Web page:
Then this is something I've believed in my whole life and it hasn't changed. Curiosity, if you're a curious person, then you embrace diversity. You embrace uncertainty. You embrace change. It just opens everything up. So those are the two, I think I would add.
So, Leigh, this is great because Ginevra, she almost spoke the title of your article that I want everyone to read. And it was "technology decisions in times of uncertainty," and I just thought, Oh, so perfect. So what are your superpower additions or broadening you'd like to see?
So I do love what Ginevra just shared, but I would add operational empathy. We are going through significant times of change. And if you're familiar at all with the change model, it's chaos right before it smooths out and we storm and form a norm.
So right now, we need to be patient with each other and whether someone is coming to technology because they recognize they have to or because they are tech curious. Regardless, we need to all support each other and help patients in that journey.
Britton your next.
Yeah, I think I agree with everything, probably just as much as curiosity and the articulation of requirements. We have a lot of returnees that we've introduced technology on, and they don't find it for a couple of couple of years later like, Oh, we had this.
And so, you know, if we always struggle internally with, how do we get the training out to the attorneys, you know, do we create shorter snippets they can see on an iPad, whether it's true with four minutes that they know they might be able to afford? Because if we offer training, we might get know 50% adoption in terms of, you know, coming to class for something. And this is before COVID. Now that we're remote and work hours are kind of, you know, gone where people might be doing a two hour errand during the day. And so they're working until 10 or 11.
So it's really, you know, the change management has changed as well as know how do we train our end users that might be disparate where we used to be dependent on, oh, they're going to be in this office together same time, if we offer this training, you know, either in the classroom or go to their office, you know, we're pretty we can hit most of them. But now with people coming in, you know, randomly days of the week.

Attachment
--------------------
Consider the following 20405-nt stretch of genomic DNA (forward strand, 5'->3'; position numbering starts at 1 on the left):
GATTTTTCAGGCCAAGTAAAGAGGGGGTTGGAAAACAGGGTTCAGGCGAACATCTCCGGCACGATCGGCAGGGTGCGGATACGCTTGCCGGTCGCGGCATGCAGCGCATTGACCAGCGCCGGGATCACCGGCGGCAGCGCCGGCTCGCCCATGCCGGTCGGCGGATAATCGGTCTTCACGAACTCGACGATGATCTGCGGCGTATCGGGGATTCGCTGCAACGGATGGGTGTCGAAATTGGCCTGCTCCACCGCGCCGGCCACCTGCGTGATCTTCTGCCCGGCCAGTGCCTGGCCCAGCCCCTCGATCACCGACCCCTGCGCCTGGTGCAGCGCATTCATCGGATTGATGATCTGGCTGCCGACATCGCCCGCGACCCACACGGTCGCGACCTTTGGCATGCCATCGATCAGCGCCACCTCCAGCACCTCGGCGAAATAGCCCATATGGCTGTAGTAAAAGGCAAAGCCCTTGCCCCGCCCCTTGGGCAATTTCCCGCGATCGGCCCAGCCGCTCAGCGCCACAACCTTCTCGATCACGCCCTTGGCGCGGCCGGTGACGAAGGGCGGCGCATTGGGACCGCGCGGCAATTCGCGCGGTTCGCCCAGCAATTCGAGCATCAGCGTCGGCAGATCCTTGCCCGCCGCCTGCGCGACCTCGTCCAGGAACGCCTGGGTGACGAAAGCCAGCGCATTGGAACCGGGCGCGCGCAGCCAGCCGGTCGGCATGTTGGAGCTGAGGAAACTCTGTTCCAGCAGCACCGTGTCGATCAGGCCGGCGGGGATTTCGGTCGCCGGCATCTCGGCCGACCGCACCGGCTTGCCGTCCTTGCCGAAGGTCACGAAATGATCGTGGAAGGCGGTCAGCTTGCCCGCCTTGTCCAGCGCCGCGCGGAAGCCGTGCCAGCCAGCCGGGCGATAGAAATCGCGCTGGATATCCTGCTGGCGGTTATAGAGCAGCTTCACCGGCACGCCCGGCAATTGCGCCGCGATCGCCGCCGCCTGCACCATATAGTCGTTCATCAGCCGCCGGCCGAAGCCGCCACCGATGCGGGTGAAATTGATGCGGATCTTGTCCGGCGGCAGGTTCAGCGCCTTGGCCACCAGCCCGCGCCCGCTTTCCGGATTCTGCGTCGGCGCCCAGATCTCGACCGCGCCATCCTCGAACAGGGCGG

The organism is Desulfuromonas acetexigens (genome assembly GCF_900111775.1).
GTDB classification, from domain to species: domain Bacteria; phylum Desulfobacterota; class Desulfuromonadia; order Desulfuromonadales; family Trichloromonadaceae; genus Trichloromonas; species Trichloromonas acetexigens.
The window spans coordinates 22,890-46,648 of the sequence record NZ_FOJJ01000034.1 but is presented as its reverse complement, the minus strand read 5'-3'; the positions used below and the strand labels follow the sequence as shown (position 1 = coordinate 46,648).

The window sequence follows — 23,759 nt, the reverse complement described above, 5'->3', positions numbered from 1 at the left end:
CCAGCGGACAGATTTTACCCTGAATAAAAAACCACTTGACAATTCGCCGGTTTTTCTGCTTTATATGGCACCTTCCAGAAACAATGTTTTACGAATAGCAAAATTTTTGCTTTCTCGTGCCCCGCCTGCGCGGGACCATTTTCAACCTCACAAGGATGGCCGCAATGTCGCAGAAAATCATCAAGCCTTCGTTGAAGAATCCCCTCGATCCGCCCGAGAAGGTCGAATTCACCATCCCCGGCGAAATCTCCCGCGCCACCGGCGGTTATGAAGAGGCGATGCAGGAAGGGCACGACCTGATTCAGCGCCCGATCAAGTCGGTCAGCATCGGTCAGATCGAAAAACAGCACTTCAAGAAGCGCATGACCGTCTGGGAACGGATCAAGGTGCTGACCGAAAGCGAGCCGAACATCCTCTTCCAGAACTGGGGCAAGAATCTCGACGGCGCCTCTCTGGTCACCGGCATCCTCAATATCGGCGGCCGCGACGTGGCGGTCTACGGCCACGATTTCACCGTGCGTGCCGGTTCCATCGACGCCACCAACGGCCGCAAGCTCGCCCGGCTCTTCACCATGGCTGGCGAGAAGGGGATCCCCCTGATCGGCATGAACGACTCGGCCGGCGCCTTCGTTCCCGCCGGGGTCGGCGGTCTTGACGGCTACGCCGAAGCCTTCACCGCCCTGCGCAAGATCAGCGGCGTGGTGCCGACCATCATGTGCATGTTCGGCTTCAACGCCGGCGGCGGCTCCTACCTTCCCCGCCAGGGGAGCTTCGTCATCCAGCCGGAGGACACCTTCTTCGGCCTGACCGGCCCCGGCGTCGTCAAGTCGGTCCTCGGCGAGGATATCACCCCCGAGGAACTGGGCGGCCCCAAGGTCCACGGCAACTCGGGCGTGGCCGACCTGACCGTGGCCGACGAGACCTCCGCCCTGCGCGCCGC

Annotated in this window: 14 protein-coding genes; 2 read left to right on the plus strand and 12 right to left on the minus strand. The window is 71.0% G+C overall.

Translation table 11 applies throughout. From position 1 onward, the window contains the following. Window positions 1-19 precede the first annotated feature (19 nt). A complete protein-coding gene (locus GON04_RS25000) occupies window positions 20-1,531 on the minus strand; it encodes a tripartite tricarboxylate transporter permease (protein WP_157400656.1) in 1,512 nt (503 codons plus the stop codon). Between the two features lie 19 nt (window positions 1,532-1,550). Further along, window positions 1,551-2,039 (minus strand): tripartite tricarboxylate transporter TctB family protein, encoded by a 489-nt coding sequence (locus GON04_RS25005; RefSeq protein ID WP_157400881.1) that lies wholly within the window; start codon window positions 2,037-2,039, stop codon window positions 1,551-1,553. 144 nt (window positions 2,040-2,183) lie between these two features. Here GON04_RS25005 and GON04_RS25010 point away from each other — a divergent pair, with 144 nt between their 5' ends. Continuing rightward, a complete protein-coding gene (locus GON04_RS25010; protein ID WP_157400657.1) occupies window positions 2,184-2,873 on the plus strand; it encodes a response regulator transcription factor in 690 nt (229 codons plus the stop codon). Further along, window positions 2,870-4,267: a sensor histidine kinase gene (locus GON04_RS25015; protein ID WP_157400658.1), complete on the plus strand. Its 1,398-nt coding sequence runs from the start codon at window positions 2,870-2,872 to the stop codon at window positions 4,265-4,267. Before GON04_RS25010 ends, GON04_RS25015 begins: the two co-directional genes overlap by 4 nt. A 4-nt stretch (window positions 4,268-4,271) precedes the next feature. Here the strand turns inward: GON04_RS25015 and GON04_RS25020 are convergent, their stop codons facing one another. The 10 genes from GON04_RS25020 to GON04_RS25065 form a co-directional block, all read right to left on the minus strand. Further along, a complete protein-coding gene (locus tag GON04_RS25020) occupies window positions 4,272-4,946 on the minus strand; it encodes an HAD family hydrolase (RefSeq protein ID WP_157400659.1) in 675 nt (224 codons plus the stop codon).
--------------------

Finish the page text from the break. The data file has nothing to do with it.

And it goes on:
OK, thank you. So, Matt, and we'll then we'll end up with Doug, and I'll say thank you to our good right?
Thanks. I didn't think anybody else with it riffs off a bit of that diversity discussion and how the diversity of inputs. And that is a very broad definition of how it enriches the team. I would add outside industry perspective and I'll say, for instance, I was in it in management consulting.
I worked for Deloitte. We do hybrid work 15 years ago and that was you did. There's all set of norms and practices that we just developed because most of us were on client sites and then there were practice leagues that were back in the office.
Very similar. So yes, bringing that fresh blood and being open to what those professionals have to offer, I think can add quite a bit into the professional
Cool diversity of a tech perspective. So, Doug, you get to wrap us up with the final superpower.
OK, that's a wrap, OK? Real quick, I think I would say communicate and participate, if we're looking for attorney superpowers, and what I'm really getting at there. We do a lot of projects or attempt to do a lot of projects with practices and lawyers, and they're excited about it and we all get partway through and then they disappear. They all were too busy. And so we've all wasted a lot of time. So my one superpower would be the willingness to devote time to the projects.
Thank you all so much for sharing how we can empower our lawyers with technology, and it takes this core set of skills to back them up, to be able to then serve the clients in any way. So thank you all for sharing your time with us today
And challenge the status quo.
Exactly. Thank you all. Thank you.